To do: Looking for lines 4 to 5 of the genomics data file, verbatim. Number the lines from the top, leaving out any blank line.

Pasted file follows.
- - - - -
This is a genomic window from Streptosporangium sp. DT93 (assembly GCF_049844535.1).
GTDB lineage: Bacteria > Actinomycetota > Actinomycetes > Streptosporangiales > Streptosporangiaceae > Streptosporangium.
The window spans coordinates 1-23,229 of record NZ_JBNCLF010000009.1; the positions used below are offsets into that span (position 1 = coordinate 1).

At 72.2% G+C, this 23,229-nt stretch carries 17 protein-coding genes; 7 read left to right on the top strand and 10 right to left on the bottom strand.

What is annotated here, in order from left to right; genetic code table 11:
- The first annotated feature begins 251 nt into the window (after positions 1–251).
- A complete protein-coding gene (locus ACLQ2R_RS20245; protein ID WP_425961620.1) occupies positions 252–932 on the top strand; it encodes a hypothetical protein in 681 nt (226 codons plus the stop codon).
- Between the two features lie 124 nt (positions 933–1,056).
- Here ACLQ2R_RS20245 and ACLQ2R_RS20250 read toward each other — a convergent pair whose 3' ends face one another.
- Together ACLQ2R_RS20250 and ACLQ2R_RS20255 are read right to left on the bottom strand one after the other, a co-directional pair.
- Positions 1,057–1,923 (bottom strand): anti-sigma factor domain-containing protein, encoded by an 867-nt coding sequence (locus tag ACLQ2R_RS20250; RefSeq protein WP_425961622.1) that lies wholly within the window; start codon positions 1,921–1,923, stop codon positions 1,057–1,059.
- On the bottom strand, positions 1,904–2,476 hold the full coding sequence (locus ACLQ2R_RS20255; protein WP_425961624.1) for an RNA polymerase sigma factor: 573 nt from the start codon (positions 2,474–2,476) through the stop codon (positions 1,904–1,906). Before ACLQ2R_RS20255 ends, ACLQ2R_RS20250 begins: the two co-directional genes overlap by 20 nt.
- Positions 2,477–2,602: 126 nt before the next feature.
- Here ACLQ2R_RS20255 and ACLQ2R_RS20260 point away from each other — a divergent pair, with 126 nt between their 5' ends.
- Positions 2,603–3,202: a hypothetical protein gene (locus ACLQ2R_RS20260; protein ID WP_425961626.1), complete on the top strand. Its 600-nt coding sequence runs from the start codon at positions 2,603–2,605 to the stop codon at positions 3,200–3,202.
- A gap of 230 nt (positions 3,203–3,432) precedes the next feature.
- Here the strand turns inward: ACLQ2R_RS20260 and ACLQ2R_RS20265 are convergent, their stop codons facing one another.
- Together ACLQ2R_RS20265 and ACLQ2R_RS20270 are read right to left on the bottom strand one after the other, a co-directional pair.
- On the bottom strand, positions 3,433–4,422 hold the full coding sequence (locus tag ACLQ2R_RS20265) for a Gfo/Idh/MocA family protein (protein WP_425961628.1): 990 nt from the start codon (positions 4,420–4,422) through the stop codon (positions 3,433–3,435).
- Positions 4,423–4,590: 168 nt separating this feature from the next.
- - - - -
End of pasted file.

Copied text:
At 72.2% G+C, this 23,229-nt stretch carries 17 protein-coding genes; 7 read left to right on the top strand and 10 right to left on the bottom strand.

What is annotated here, in order from left to right; genetic code table 11: